Trauma isn’t easy. You know that it takes time to heal, to overcome, and to move forward again. But trauma isn’t just a battle that you’re fighting in your own head. It affects your body, too.
Trauma is not just a figment of the mind; it is a narrative written deep within the very cells of our body. While we try to move on mentally, our bodies have their own way of keeping score. Often, trauma manifests itself in physical sensations, patterns of tension, or even chronic illnesses that can seem inexplicable.
From the subtle tightening in your chest to chronic pain or fatigue, your body communicates distress signals long after the traumatic event has passed.
Let’s learn more about some of the common ways you can feel trauma in your body.
Changes in Breathing Patterns
Typically, during a traumatic event, someone’s breathing pattern will change in one of two ways. For some, their breathing may quicken and even become short or shallow. This type of breathing mimics hyperventilation.
Another variation in breathing patterns is freezing or holding a breath. This action can occur until the person feels like they’re going to pass out because they are trying to figure out how to respond to the trauma that occurred.
During and after experiencing a traumatic event, your body can fall into fight or flight mode. Even after experiencing the trauma, it can take a while for your body and brain to believe that you are truly safe and out of danger. A traumatic event can actually stay with both your body and brain even after the trauma occurs and is done and over with.
Changes in Heart Rate
Similar to breathing patterns, the heart rate can also change due to experiencing trauma. The changes could include but aren’t limited to high blood pressure, hypertension, increased heart rate, or even decreased heart rate in some cases.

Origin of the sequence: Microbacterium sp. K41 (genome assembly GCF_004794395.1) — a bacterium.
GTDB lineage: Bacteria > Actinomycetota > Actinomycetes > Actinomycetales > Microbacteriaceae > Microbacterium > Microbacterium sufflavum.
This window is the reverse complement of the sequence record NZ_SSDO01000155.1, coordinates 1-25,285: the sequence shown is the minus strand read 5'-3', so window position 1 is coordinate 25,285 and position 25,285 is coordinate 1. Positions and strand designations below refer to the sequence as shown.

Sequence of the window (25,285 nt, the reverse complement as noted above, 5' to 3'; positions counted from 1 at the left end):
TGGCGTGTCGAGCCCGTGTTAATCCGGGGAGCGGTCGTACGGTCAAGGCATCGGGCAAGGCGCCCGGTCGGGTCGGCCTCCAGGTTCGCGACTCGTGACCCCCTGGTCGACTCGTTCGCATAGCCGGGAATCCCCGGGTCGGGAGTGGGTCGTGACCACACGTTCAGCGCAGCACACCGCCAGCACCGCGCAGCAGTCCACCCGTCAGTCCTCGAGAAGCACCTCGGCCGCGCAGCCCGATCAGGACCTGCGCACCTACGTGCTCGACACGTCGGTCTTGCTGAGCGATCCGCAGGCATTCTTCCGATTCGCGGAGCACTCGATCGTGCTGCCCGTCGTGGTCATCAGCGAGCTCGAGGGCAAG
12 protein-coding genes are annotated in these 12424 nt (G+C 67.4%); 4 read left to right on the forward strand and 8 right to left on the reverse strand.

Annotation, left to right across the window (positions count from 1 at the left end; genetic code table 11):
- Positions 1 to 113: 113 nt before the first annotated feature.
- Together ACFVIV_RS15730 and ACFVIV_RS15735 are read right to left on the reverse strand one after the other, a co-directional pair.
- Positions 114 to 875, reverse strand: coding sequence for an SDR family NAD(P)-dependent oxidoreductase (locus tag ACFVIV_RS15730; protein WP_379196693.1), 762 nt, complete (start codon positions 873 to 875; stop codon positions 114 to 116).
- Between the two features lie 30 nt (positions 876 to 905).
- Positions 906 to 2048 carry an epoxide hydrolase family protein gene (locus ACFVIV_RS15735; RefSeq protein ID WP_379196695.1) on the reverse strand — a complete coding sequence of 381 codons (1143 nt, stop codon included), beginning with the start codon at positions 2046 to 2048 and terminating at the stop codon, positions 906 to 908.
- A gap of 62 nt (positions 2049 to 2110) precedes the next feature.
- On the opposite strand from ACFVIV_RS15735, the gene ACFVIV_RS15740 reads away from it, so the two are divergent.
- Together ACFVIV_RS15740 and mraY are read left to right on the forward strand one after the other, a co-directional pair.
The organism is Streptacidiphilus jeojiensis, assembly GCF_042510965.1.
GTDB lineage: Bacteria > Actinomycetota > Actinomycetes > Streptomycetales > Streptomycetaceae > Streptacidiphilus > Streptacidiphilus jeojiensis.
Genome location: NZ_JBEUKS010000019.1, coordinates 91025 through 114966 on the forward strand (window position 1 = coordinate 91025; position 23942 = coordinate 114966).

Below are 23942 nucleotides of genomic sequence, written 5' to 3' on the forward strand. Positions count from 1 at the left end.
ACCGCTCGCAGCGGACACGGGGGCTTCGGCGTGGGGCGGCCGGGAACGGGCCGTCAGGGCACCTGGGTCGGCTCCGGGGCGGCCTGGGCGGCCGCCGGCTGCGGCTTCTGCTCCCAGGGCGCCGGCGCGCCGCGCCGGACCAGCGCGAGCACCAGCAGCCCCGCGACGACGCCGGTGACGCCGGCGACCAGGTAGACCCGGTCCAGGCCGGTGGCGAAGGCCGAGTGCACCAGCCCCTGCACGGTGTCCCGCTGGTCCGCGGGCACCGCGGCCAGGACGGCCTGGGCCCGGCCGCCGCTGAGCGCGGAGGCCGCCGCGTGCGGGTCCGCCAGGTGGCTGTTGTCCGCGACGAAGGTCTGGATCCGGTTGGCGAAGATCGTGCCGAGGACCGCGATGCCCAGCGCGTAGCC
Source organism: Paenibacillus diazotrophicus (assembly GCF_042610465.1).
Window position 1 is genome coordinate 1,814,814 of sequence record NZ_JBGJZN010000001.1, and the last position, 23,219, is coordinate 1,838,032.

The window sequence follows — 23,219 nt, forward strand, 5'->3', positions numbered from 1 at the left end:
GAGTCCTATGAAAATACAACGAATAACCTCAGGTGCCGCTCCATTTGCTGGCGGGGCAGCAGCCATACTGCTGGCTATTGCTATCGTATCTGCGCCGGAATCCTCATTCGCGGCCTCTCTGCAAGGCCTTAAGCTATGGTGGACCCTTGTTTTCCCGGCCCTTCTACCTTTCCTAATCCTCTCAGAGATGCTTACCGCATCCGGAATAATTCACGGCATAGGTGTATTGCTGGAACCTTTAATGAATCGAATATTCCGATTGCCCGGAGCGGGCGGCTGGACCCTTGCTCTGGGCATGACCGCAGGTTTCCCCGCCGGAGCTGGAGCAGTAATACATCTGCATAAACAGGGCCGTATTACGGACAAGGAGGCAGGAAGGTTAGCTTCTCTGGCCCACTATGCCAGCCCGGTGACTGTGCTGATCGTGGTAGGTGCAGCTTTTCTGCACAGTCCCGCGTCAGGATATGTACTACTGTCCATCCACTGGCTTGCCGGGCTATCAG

Digestive issues are common with mental health issues, especially when relating to trauma. There are many different signs or symptoms relating to stomach aches, pains, and digestive issues like diarrhea or intestinal cramping. After experiencing a traumatic event, it can be common to feel sick to your stomach with what just occurred. These feelings can linger long after the traumatic event has passed. Even certain sights, sounds, tastes, smells, or sounds may trigger digestive issues due to memories associated with the trauma.
Another common sign of trauma in the body is having tense or aching muscles. The body will naturally clench or tighten as a way to protect itself. Think about how you would respond if someone would throw a first or punch in your direction. You may freeze completely, or your body may do the work for you. Your hands may instinctively cover your face and your body may tighten all over getting ready to brace for impact.
Trauma isn’t something that happens and just goes away on its own. Trauma is something that must be dealt with in order to overcome it. You can’t just mark a date on the calendar hoping to be healed by then. The longer you push those feelings deep, down inside of yourself, the longer it will take to process the trauma.
When you aren’t able to deal with the trauma at the moment, the trauma has nowhere else to go but to stay within your own body. This is why your brain and body hold onto a lot of the signs relating to the trauma.
Overcoming a traumatic event takes time. All of the symptoms and challenges described here may be intensified with complex trauma. Complex trauma happens when there are multiple traumatic events, often beginning in childhood. When you’re ready, I’m here for you. I’ll work with you to make sure you’re feeling comfortable and ready to work through all of the issues relating to your trauma. Don’t delay in getting the help you need and deserve. Reach out to me today to set up a consultation.
Click here to learn more about trauma therapy services in Delray Beach, FL and Sandy Springs, GA.